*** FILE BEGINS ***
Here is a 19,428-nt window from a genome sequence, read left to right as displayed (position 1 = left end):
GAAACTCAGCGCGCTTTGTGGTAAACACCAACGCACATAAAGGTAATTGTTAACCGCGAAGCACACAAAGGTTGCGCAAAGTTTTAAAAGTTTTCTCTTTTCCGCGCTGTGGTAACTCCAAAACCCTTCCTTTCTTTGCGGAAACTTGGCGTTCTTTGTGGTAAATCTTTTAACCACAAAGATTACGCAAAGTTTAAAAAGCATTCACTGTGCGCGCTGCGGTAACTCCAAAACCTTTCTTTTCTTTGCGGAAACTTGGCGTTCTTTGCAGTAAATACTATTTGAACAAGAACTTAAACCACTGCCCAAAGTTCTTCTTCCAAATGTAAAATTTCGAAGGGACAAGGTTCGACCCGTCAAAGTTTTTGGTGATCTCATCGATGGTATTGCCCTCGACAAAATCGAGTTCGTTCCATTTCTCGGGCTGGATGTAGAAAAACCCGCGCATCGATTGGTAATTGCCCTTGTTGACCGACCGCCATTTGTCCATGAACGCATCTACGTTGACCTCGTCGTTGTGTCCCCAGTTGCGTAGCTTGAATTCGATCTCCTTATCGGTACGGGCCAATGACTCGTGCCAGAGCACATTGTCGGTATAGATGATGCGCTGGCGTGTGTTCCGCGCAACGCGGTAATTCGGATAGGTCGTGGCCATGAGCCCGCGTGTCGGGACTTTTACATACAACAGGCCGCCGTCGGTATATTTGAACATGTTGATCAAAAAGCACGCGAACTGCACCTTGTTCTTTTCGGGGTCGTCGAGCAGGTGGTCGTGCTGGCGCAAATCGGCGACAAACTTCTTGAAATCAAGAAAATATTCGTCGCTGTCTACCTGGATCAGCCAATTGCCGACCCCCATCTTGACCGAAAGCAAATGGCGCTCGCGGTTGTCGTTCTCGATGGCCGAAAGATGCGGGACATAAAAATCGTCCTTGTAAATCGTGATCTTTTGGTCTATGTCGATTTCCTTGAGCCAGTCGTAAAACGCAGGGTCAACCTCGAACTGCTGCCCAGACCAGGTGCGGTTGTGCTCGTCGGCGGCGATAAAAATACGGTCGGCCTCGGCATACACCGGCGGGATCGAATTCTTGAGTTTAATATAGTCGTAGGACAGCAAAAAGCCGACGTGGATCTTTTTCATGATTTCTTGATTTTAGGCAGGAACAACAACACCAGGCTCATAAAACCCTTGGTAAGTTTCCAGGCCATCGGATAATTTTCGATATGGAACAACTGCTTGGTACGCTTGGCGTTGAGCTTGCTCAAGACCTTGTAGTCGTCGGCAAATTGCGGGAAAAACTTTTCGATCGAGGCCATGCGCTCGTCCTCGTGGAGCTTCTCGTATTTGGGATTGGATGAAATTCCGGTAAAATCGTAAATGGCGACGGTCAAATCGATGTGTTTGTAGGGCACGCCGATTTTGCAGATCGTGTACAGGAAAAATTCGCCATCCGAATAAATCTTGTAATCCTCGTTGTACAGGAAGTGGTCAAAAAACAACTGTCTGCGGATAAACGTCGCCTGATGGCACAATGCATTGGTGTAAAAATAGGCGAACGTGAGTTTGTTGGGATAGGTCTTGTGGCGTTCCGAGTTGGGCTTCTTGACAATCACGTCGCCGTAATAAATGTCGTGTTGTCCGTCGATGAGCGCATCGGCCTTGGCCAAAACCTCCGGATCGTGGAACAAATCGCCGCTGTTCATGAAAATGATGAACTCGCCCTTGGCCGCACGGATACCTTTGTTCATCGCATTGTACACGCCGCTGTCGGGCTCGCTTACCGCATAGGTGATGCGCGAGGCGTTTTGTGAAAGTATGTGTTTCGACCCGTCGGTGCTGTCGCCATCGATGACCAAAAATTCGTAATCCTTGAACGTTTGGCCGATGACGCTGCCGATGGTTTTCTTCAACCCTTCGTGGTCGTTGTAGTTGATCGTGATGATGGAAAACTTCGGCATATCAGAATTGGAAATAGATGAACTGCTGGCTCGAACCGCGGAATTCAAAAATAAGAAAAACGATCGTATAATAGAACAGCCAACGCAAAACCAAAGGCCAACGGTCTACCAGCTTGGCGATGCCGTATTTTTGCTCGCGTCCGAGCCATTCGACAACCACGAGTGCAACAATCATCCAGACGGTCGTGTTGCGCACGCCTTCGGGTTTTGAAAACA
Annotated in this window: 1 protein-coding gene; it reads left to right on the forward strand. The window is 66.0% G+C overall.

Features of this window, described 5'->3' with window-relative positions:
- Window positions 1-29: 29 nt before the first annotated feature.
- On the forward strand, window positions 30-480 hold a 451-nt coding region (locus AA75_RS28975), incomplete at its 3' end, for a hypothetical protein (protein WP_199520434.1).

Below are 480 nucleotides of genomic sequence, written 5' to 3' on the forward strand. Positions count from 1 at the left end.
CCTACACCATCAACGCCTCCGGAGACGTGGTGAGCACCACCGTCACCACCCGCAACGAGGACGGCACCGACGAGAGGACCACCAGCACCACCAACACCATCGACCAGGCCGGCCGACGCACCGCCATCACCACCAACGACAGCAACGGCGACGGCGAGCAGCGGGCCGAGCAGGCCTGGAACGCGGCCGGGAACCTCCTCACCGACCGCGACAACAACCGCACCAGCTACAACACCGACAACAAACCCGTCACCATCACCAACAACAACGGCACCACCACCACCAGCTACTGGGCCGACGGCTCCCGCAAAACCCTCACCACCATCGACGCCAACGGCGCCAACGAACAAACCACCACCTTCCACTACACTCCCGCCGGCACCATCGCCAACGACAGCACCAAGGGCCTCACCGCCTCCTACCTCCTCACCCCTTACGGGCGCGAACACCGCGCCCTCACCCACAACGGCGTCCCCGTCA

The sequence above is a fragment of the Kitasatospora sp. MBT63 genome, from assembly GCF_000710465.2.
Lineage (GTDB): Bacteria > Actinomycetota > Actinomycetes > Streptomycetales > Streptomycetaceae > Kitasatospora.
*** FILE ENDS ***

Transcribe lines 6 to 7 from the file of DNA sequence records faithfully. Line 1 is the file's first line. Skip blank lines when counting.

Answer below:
- On the forward strand, window positions 30-480 hold a 451-nt coding region (locus AA75_RS28975), incomplete at its 3' end, for a hypothetical protein (protein WP_199520434.1).

Below are 480 nucleotides of genomic sequence, written 5' to 3' on the forward strand. Positions count from 1 at the left end.